A Backward Look

A Backward Look

"Come into my shed," the old man said to his grandson. "I'll show you pictures of my dogs." The shed was his grandfather's get-away, an outbuilding piled with worn sporting gear, its walls papered with photographs of old-fashioned looking men with dogs and birds, and many with dogs alone. The boy listened to his grandfather speak of past times locked in grainy black and white and memorialized in an old man's memory.

The boy become man held the enlarged photograph carefully. He had looked at it often over the years, but beyond the obvious glimpse into his own history he still didn't know precisely what he sought in its balanced composition. He knew the photo intimately, yet each time he studied it he found another detail, like a well-crafted poem that yields itself a piece at a time.


The photo contained an image of a man, two springer spaniels and a long stringer of ducks and upland birds hung on a buckboard full of gear. A note on the cardboard backing told him that the man was his grandfather, the dogs were Ring and Rose and the year was 1911. The picture could have been taken anywhere; his grandfather had cut a wide swath.


He moved his eyes slowly across the photo. His grandfather was wearing denim pants tucked into high boots and a faded canvas jacket that gleamed against the dark of the buckboard. A slouch hat, creased in the center, was tilted forward on his grandfather's head, shading a young face with the same solemn expression that he remembered on an old and weathered face many years later. His grandfather held a long-barreled Winchester Model 1897 pumpgun.

He saved the dogs till last. Both springers looked large, around 50 pounds, though the male, Ring, seemed heftier. As his grandfather noted on the photo's backing, Ring was standing, looking at the camera, while Rose was sitting, head tilted up and to the side.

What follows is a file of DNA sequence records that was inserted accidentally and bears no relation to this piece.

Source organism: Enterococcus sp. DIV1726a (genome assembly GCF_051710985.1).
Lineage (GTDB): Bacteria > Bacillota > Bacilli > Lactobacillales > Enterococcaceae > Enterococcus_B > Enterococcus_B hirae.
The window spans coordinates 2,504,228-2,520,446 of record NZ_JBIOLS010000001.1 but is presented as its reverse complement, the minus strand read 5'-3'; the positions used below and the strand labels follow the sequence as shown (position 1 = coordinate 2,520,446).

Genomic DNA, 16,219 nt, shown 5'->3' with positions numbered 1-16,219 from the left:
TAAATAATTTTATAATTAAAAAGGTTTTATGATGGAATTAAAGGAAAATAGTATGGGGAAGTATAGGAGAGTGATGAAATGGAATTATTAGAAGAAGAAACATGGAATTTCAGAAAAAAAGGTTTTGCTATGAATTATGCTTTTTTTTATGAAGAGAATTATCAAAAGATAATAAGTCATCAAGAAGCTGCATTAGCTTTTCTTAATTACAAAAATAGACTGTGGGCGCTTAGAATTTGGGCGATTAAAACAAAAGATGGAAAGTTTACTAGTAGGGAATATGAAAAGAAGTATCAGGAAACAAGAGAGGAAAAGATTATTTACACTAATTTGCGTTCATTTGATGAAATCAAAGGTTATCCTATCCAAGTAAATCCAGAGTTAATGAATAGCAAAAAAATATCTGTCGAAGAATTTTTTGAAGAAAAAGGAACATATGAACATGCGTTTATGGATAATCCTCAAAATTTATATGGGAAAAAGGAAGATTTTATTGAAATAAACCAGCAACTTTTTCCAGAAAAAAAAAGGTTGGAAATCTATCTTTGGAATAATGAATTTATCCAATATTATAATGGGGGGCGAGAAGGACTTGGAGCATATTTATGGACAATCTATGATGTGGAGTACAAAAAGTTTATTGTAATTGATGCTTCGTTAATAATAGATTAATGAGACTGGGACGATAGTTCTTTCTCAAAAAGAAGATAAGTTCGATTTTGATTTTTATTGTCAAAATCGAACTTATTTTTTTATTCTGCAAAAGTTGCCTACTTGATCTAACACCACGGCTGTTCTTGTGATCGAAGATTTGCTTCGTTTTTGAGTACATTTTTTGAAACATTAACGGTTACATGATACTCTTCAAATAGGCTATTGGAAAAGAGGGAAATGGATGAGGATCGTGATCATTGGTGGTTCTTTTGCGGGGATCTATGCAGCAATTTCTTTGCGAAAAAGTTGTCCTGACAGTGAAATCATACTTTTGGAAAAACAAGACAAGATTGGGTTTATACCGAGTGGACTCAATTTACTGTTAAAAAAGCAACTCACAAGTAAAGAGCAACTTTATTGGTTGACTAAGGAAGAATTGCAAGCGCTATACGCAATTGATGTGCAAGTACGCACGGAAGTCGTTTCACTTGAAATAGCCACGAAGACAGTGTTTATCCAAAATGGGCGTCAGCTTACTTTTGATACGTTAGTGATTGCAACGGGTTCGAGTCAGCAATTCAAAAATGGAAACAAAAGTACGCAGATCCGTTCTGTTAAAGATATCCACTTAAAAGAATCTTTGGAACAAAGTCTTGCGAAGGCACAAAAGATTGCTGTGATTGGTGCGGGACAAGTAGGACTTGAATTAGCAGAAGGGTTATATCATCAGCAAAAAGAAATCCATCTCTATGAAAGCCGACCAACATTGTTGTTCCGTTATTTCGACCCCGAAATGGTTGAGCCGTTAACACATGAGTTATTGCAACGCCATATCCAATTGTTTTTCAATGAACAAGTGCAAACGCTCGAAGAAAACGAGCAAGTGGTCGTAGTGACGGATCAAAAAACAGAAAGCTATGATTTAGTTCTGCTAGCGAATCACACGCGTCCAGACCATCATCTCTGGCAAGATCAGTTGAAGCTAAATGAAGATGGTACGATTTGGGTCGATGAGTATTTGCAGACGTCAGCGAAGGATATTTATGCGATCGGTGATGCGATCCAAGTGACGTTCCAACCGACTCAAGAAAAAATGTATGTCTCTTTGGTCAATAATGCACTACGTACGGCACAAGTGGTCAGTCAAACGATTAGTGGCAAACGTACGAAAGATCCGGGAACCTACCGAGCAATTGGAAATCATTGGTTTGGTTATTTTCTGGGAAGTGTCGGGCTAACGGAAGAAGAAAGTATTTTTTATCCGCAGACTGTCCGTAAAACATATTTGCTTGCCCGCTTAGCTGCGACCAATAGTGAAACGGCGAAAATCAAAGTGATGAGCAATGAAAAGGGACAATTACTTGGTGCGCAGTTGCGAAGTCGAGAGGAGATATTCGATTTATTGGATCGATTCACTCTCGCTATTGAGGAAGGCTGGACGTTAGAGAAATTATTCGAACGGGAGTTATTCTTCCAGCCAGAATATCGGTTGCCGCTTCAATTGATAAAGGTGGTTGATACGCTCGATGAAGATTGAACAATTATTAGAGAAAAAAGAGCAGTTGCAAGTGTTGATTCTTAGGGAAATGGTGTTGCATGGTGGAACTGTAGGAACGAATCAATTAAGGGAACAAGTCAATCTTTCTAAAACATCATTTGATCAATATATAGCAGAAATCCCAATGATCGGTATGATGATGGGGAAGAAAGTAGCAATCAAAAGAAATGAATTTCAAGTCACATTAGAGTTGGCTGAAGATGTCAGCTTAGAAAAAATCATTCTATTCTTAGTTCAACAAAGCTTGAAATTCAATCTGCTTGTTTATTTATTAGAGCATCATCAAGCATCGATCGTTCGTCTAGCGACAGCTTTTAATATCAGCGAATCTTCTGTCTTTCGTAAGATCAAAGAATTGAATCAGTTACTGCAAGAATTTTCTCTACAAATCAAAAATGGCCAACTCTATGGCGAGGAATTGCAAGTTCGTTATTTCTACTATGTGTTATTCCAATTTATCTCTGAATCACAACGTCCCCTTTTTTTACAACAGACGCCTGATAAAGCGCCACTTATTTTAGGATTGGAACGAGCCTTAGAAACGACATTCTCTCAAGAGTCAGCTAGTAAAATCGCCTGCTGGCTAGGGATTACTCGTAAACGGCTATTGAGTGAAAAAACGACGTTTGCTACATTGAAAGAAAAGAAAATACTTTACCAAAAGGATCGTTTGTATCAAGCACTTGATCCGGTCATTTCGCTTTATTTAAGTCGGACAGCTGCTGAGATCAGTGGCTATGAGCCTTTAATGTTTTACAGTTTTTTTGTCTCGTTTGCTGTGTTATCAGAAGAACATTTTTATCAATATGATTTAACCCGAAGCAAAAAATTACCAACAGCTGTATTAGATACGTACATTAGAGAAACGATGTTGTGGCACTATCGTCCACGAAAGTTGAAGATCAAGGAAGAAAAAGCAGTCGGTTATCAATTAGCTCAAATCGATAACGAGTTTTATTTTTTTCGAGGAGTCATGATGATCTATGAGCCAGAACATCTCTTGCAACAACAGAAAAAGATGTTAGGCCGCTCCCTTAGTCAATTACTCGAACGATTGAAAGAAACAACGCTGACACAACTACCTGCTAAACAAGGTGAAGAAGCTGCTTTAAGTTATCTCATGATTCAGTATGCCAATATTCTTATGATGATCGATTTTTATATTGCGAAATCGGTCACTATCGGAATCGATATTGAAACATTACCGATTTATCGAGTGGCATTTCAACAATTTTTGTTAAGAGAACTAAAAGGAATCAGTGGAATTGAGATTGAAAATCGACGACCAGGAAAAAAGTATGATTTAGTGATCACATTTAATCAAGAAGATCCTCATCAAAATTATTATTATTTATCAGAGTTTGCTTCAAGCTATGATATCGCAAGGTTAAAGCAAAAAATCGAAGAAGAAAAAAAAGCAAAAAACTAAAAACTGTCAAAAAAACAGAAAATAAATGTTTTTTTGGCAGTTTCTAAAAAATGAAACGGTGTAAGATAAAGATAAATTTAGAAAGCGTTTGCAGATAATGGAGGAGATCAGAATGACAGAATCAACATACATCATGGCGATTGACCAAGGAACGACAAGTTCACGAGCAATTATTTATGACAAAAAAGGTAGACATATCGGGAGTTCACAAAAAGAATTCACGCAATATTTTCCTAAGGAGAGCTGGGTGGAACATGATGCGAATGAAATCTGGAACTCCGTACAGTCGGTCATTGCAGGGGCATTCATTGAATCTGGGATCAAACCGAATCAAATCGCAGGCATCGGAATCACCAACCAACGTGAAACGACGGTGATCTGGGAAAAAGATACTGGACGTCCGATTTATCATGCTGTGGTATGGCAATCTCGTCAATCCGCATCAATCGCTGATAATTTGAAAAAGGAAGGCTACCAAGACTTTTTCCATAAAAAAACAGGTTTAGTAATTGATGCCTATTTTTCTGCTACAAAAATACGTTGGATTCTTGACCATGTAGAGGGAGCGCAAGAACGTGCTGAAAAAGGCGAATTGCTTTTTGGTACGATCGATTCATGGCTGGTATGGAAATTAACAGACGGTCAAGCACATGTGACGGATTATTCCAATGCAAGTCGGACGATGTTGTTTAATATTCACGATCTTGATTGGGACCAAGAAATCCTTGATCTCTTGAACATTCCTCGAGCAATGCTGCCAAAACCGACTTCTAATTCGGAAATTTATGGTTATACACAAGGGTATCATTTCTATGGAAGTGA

The note also said that Ring and Rose were five-year-old littermates bred from a friend's British stock. That his grandfather owned dogs from a line of imported English springers was singular for those days, doubly so given that he rarely had more than a couple of silver dollars in his pocket at any time.


The dogs were almost identical in appearance with broad heads, wide chests and thick coats that were mostly dark, either black or rich liver. Both had white chests, thin blazes and smatterings of white on their rumps. The pair looked like hunting dogs.

"Back in the dark ages," the old man said with a hint of a smile, "when I was young and hunted all the time, my partners and I couldn't carry a bunch of dogs. Whatever we took on a trip we had to tote on packhorses or a buckboard, so we didn't have frills. Our dogs hunted hard with nothing more than plenty of food and a day off now and then. On long trips, I favored a brace of springers over other dogs. If you've got a couple of good spaniels trained the right way, there's nothing you can't hunt with them. In fact, here is a piece of advice for when you get around to owning your own dogs. All a reasonable man needs to hunt birds in this country, and I've hunted most of 'em at one time or another, are two springer spaniels and two pointers."

Each time the man studied Ring and Rose, he compared them with his own springers. His dogs looked contemporary, leaner and less substantial; leggier but with less bone; heads were narrower with eyes and ears closer set. White was their primary color with liver almost an afterthought. It wasn't that his grandfather's springers were better looking; they weren't, by modern standards. But Ring and Rose impressed him as endurance runners, while his dogs looked like sprinters.

He held the photograph loosely, returning to his grandfather's face, still probing for hints of the man inside the image staring out at him from the flat dimension of paper. But connections to the past were gone. Except for the intriguing but dead history of photographs backed by rumor and childhood recollections, he could only extrapolate his links to a grandfather gone by -- and to the old man's bird hunts and dogs.

Most of what he learned about this unusual man was hearsay, though he was at the peak of his power less than a century ago. He was a legend, a man who had passionately followed gun dogs -- often to the detriment of his family -- for the bulk of his 80-odd years.

Indeed, the last words the boy remembered his grandfather speaking were, "Next time you're here, I'll tell you about my pointers and how we hunted partridge and woodcock. Those were some of my favorite trips."

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